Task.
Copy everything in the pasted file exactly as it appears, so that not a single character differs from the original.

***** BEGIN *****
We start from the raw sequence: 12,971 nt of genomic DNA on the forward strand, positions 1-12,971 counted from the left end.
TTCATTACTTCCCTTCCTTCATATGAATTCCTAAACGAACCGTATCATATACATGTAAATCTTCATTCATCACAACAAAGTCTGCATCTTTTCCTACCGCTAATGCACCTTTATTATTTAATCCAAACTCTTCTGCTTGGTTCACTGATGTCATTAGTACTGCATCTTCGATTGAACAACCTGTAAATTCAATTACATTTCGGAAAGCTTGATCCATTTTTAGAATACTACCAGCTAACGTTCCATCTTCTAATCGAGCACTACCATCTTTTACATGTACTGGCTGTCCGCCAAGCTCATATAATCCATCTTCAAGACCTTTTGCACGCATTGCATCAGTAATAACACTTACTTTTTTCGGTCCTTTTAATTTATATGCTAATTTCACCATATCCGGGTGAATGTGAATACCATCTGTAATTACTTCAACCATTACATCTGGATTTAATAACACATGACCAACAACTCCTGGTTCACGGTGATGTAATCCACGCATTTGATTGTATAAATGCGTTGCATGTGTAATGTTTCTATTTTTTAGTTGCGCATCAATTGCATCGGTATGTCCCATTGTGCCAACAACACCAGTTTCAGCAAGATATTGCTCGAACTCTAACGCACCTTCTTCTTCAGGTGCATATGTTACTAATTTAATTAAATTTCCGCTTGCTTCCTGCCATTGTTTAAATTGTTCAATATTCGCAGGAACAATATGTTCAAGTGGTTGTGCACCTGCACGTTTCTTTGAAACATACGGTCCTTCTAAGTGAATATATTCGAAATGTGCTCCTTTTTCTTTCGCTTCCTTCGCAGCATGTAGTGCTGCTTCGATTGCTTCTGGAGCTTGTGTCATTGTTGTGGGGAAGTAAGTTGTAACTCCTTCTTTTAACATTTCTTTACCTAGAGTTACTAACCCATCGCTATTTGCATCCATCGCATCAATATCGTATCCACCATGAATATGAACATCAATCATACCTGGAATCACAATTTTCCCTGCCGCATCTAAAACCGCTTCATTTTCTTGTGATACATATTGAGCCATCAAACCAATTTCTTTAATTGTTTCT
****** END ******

We start from the raw sequence: 12,971 nt of genomic DNA on the forward strand, positions 1-12,971 counted from the left end.
TTCATTACTTCCCTTCCTTCATATGAATTCCTAAACGAACCGTATCATATACATGTAAATCTTCATTCATCACAACAAAGTCTGCATCTTTTCCTACCGCTAATGCACCTTTATTATTTAATCCAAACTCTTCTGCTTGGTTCACTGATGTCATTAGTACTGCATCTTCGATTGAACAACCTGTAAATTCAATTACATTTCGGAAAGCTTGATCCATTTTTAGAATACTACCAGCTAACGTTCCATCTTCTAATCGAGCACTACCATCTTTTACATGTACTGGCTGTCCGCCAAGCTCATATAATCCATCTTCAAGACCTTTTGCACGCATTGCATCAGTAATAACACTTACTTTTTTCGGTCCTTTTAATTTATATGCTAATTTCACCATATCCGGGTGAATGTGAATACCATCTGTAATTACTTCAACCATTACATCTGGATTTAATAACACATGACCAACAACTCCTGGTTCACGGTGATGTAATCCACGCATTTGATTGTATAAATGCGTTGCATGTGTAATGTTTCTATTTTTTAGTTGCGCATCAATTGCATCGGTATGTCCCATTGTGCCAACAACACCAGTTTCAGCAAGATATTGCTCGAACTCTAACGCACCTTCTTCTTCAGGTGCATATGTTACTAATTTAATTAAATTTCCGCTTGCTTCCTGCCATTGTTTAAATTGTTCAATATTCGCAGGAACAATATGTTCAAGTGGTTGTGCACCTGCACGTTTCTTTGAAACATACGGTCCTTCTAAGTGAATATATTCGAAATGTGCTCCTTTTTCTTTCGCTTCCTTCGCAGCATGTAGTGCTGCTTCGATTGCTTCTGGAGCTTGTGTCATTGTTGTGGGGAAGTAAGTTGTAACTCCTTCTTTTAACATTTCTTTACCTAGAGTTACTAACCCATCGCTATTTGCATCCATCGCATCAATATCGTATCCACCATGAATATGAACATCAATCATACCTGGAATCACAATTTTCCCTGCCGCATCTAAAACCGCTTCATTTTCTTGTGATACATATTGAGCCATCAAACCAATTTCTTTAATTGTTTCT